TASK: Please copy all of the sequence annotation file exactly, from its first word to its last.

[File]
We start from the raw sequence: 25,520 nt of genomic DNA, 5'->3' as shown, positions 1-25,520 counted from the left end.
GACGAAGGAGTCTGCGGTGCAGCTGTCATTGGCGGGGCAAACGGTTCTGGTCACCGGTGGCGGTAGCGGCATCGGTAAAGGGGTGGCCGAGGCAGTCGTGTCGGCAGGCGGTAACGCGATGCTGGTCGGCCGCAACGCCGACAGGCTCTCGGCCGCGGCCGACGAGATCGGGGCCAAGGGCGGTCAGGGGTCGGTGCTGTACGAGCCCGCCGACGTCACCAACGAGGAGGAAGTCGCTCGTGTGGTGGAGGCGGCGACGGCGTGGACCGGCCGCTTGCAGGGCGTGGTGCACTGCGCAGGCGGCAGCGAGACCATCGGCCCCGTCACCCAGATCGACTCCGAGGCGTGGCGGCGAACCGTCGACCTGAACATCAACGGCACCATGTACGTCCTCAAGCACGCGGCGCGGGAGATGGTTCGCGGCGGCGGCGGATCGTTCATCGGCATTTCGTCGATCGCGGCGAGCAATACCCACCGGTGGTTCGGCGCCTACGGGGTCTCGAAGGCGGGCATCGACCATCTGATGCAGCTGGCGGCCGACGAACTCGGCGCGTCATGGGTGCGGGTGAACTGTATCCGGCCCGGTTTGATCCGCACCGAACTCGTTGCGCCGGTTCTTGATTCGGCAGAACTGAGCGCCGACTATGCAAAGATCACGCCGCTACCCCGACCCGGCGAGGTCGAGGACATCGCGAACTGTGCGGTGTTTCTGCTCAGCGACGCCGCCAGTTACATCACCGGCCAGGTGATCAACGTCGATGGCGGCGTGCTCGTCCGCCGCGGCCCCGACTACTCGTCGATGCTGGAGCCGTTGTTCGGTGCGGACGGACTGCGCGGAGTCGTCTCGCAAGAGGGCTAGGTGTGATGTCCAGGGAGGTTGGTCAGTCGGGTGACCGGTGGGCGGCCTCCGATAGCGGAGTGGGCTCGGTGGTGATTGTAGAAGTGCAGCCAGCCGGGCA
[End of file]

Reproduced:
We start from the raw sequence: 25,520 nt of genomic DNA, 5'->3' as shown, positions 1-25,520 counted from the left end.
GACGAAGGAGTCTGCGGTGCAGCTGTCATTGGCGGGGCAAACGGTTCTGGTCACCGGTGGCGGTAGCGGCATCGGTAAAGGGGTGGCCGAGGCAGTCGTGTCGGCAGGCGGTAACGCGATGCTGGTCGGCCGCAACGCCGACAGGCTCTCGGCCGCGGCCGACGAGATCGGGGCCAAGGGCGGTCAGGGGTCGGTGCTGTACGAGCCCGCCGACGTCACCAACGAGGAGGAAGTCGCTCGTGTGGTGGAGGCGGCGACGGCGTGGACCGGCCGCTTGCAGGGCGTGGTGCACTGCGCAGGCGGCAGCGAGACCATCGGCCCCGTCACCCAGATCGACTCCGAGGCGTGGCGGCGAACCGTCGACCTGAACATCAACGGCACCATGTACGTCCTCAAGCACGCGGCGCGGGAGATGGTTCGCGGCGGCGGCGGATCGTTCATCGGCATTTCGTCGATCGCGGCGAGCAATACCCACCGGTGGTTCGGCGCCTACGGGGTCTCGAAGGCGGGCATCGACCATCTGATGCAGCTGGCGGCCGACGAACTCGGCGCGTCATGGGTGCGGGTGAACTGTATCCGGCCCGGTTTGATCCGCACCGAACTCGTTGCGCCGGTTCTTGATTCGGCAGAACTGAGCGCCGACTATGCAAAGATCACGCCGCTACCCCGACCCGGCGAGGTCGAGGACATCGCGAACTGTGCGGTGTTTCTGCTCAGCGACGCCGCCAGTTACATCACCGGCCAGGTGATCAACGTCGATGGCGGCGTGCTCGTCCGCCGCGGCCCCGACTACTCGTCGATGCTGGAGCCGTTGTTCGGTGCGGACGGACTGCGCGGAGTCGTCTCGCAAGAGGGCTAGGTGTGATGTCCAGGGAGGTTGGTCAGTCGGGTGACCGGTGGGCGGCCTCCGATAGCGGAGTGGGCTCGGTGGTGATTGTAGAAGTGCAGCCAGCCGGGCA